Dr. James Lawler with the Division of Infectious Diseases at the University of Nebraska Medical Center told Lead Stories in a July 28, 2023, email that troponin levels used to measure heart damage are highly sensitive and can jump or fall quickly. He continued:
Ultimately, all of these were mild elevations ... and most seemed to revert to normal quickly. And only two appeared to have any potential clinical relevance, meaning they at least met a weak definition of myocarditis - but with no evidence of significant injury or impairment. That was 2 out of 777 total participants (or 0.26%).
Schaffner told Lead Stories that his takeaway from the study was that any myocardial injury was "mild, temporary and totally without symptoms." He added:
In other words, nobody would have known about this if the study hadn't been done.
Centers for Disease Control and Prevention
In a July 28, 2023, email to Lead Stories, the Centers for Disease Control and Prevention (CDC) provided this response to Campbell's claim in the video. The agency said:
CDC and FDA [U.S. Food and Drug Administration] are conducting the most comprehensive vaccine safety surveillance for COVID-19 vaccines in recent history, using multiple complementary surveillance systems (VAERS, VSD, CISA, v-safe and v-safe Pregnancy Registry). To date, no evidence indicates an association between COVID-19 vaccines and heart disease, nor that COVID-19 vaccines predispose to heart attack. ...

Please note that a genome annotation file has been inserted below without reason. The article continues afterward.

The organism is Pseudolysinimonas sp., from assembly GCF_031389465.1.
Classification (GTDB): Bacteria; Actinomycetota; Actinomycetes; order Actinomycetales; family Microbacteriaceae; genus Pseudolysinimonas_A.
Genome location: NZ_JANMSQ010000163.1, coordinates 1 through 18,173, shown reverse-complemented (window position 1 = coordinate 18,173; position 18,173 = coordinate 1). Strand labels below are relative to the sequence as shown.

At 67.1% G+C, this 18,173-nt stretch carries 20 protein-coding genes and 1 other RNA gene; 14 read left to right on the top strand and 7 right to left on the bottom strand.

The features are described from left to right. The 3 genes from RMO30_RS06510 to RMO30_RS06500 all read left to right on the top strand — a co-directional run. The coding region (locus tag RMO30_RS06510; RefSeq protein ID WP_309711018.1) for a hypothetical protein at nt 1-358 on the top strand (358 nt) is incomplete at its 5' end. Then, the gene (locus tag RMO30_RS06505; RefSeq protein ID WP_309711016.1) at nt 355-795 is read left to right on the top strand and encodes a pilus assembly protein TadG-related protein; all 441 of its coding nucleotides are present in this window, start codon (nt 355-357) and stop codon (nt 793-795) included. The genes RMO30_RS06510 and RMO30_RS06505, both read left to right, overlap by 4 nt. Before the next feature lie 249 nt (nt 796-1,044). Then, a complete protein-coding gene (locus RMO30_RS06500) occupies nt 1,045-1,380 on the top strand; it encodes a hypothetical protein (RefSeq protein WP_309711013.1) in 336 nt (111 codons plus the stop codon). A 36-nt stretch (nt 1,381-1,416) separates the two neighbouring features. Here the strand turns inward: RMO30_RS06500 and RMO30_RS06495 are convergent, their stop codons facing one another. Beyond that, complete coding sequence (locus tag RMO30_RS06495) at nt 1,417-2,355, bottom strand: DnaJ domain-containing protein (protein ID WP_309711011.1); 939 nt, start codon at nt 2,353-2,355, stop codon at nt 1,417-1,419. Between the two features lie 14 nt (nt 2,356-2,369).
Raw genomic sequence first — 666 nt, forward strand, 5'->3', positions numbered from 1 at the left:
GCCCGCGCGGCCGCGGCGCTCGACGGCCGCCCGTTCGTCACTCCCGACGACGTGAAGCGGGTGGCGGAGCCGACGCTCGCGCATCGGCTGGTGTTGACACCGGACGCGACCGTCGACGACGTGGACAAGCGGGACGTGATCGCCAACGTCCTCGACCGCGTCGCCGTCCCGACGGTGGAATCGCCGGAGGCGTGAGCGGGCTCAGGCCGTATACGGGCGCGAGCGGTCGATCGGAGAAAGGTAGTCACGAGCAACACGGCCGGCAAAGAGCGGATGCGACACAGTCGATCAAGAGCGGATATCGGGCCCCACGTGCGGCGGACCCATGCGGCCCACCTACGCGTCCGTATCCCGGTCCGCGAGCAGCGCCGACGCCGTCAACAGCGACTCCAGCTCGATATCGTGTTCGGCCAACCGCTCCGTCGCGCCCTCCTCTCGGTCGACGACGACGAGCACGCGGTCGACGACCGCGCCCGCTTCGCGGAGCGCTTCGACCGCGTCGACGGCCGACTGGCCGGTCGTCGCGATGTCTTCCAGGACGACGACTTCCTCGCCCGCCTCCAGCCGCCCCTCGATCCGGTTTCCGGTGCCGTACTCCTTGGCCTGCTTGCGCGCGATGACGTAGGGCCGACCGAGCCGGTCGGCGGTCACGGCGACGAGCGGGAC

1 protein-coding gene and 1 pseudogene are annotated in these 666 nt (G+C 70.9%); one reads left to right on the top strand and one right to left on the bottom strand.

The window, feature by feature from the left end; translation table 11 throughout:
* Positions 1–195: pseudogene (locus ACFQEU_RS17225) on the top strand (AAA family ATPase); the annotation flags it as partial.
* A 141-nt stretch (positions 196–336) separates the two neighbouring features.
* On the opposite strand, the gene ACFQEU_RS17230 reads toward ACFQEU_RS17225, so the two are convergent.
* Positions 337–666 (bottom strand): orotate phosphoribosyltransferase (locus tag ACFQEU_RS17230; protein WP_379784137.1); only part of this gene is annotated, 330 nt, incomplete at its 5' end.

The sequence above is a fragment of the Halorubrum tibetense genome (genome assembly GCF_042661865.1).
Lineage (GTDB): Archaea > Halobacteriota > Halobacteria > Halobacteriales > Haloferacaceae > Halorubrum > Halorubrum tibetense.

CDC studies have shown that there was a small but increased risk for myocarditis, or inflammation of the heart muscle, following mRNA-based COVID-19 vaccines following the second vaccine dose among adolescent and young adult males:
- in males aged 12-15 years 70.7 cases per million doses of Pfizer,
- 16-17 years 105.9 cases per million doses of Pfizer, and
- 18-47 years between 52.4 and 56.3 cases per million doses of Pfizer and Moderna, respectively.
Approximately 96% were hospitalized, 87% of whose symptoms had gone away by the time they were discharged from the hospital. Non-steroidal anti-inflammatory drugs (589/676, 87%) were the most common treatment.